Saint Etienne, “So Tough”

Saint_Etienne_-_So_Tough

(My 100 favorite albums in chronological order: #37 – released March 9, 1993)

Track listing: Mario’s Cafe / Railway Jam / Date With Spelman / Calico / Avenue / You’re In A Bad Way / Memo To Pricey / Hobart Paving / Leafhound / Clock Milk / Conchita Martinez / No Rainbows For Me / Here Come Clown Feet / Junk The Morgue / Chicken Soup 

My first year in Boston, the day before Thanksgiving: I’m braving the chilly air, escaping my box-like Allston apartment to explore the city, my true new home. At Boomerang’s, an AIDS Action charity thrift store (the now long-gone, exceptionally spacious location on Canal Street near North Station), I pick up a cut-out-bin cassette of British trio Saint Etienne’s nearly five-year-old second album, along with a few others (including Prefab Sprout’s Jordan: The Comeback). Upon leaving the store, I put So Tough into my Sony Walkman, and set off on foot towards the North End.

The first sounds I hear are a lone sigh and a man speaking, “Cigarettes… a cup of tea, a bun,” followed by a rapid crescendo of ambient noise (people in motion, forks clinking against plates) that’s abruptly replaced with house piano chords and a woman’s childlike voice singing a wordless hook. The rhythm track kicks in and the first verse begins. The vocalist, Sarah Cracknell, sounds slightly off-key, but charmingly so: she manages to seem bright-eyed and innocent without being overly cutesy or saccharine. The lyrics are a slice-of-life rendering of goings-on at a café in Kentish Town, London, painting a portrait via descriptions like “Squeezy bottles under Pepsi signs”, identifying regulars such as Jackie (who “wants to meet the Glitter Band”) and Dilworth (who is “a strange and lovely man”) and making references to then-current pop culture figures Prince Be (of hippie-rap duo P.M. Dawn) and professional boxer Chris Eubank.

Buoyed upon a stirring string sample, the chorus of “Mario’s Café” ties it all together: “When we meet for a while, Tuesday morning 10:00 AM”. Repeating that line until it becomes a mantra, the song exudes an infectious, beaming optimism that blooms in the chorus’ other key line: “Everyone’s dreaming of all they have to live for.” A flute solo follows the second chorus, and I begin noticing how much Cracknell’s voice resembles it, acting as another element of the entire arrangement rather than an overpowering lead, complementing the other sounds instead of playing on top of them. This reaches its fullest expression at the song’s end, when the rhythm track drops out, leaving only a variation of the sampled strings and Cracknell’s wordless sighs, washed out and blurred like an impressionist painting, as if we were viewing this café, this scene from above and far away, an ordinary moment forever etched in time.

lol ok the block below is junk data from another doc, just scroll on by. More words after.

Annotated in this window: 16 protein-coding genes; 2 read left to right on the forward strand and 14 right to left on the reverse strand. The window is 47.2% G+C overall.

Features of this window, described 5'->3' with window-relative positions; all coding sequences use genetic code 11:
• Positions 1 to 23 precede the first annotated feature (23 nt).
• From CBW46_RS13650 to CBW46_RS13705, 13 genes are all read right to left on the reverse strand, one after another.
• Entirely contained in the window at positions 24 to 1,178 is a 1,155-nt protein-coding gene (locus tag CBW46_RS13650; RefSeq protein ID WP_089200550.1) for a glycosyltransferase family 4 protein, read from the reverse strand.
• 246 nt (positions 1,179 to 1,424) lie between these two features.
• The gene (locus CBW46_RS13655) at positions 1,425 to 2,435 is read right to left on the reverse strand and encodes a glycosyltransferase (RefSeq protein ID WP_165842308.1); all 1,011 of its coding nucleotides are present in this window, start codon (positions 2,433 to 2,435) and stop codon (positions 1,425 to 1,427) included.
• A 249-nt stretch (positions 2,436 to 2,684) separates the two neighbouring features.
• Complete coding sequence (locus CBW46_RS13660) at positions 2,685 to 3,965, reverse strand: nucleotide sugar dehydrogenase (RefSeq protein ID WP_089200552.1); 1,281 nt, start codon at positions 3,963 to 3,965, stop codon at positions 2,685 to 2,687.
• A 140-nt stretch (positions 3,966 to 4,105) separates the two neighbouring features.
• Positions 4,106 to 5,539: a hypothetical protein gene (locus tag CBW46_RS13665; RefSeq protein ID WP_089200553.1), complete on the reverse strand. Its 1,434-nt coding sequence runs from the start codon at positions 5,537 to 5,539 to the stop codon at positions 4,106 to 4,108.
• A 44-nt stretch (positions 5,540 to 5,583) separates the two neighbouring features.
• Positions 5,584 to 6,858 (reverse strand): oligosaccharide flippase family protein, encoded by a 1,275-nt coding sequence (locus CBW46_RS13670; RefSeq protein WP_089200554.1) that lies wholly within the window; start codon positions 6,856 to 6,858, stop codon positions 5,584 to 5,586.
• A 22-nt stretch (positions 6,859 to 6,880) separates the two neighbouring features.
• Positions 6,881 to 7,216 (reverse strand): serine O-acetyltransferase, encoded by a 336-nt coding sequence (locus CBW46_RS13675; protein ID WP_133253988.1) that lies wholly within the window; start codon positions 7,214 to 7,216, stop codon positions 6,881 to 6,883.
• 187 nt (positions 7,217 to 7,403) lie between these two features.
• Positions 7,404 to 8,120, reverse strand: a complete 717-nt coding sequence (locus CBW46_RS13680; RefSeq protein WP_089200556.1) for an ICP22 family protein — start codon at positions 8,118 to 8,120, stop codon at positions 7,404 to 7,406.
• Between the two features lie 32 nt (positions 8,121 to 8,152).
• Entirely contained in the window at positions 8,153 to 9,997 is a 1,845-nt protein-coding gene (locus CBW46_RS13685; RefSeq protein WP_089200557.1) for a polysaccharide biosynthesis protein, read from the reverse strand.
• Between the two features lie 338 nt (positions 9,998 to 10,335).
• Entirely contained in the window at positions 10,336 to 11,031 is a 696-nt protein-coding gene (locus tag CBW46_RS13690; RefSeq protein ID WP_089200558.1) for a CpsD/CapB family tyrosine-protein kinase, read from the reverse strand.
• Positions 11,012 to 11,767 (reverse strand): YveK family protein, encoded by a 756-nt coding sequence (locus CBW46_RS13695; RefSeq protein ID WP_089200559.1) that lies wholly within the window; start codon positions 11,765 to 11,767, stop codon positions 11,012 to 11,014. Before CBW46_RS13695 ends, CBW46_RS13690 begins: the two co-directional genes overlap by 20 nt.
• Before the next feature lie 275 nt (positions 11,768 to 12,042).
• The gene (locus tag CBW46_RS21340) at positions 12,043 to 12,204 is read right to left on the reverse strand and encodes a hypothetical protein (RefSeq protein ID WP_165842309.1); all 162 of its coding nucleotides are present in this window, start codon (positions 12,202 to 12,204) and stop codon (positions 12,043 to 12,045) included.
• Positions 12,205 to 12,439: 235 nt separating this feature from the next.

As “Mario’s Café” concluded, physically, I was still in Boston but mentally, I felt like I was in Kentish Town. I’d never even set foot in London (still haven’t eighteen years later), but such is the transformative, hyper-specific power of Saint Etienne’s music that I believed I could practically see, feel and drink in this tiny little corner of the world previously unknown to me. Making my way through the North End’s narrow, hilly side streets and down main drag Hanover, the rest of So Tough affected me similarly, transporting me to such new, unusual yet sonically distinct and evocative places. By the time I hopped on the T back to Allston, trance epic “Junk the Morgue” even seemed to sync up perfectly with the sleek, kinetic motion one experiences riding a subway car, viewing out the window a blur of negative space as one whooshes on by through dark, endless tunnels.

Before we get to the rest of So Tough, some backstory on Saint Etienne. Most days, I consider them my favorite band (no one else will have more entries in 100 Albums) but they also draw a significant proverbial line in the sand in this project’s chronology. Until now, every artist I’ve written about has at least one exceptional musical talent warranting their inclusion here, whether as a vocalist, lyricist, pianist, producer, etc.; that’s not to say Saint Etienne lacks any of those talents (as a singer, Cracknell is on her own distinct plane) but their approach in cultivating them is radically different. The band’s founders, childhood friends Bob Stanley and Pete Wiggs aren’t technically proficient musicians—neither one can sing or really play a musical instrument. However, both are fervent music fans, the types one imagines having massive record collections encapsulating everything from hit singles to long-forgotten crate digging obscurities (additionally, Stanley is also a music journalist). Craftily making use of the time period’s newfangled, accessible technology (samplers, drum machines, cheap synthesizers) and studio assistance from engineer/unofficial band member Ian Catt, Stanley and Wiggs took punk and rap’s DIY nature (if not its sound) to heart, proving you could make great pop music if you had the vision (if not necessarily the technique).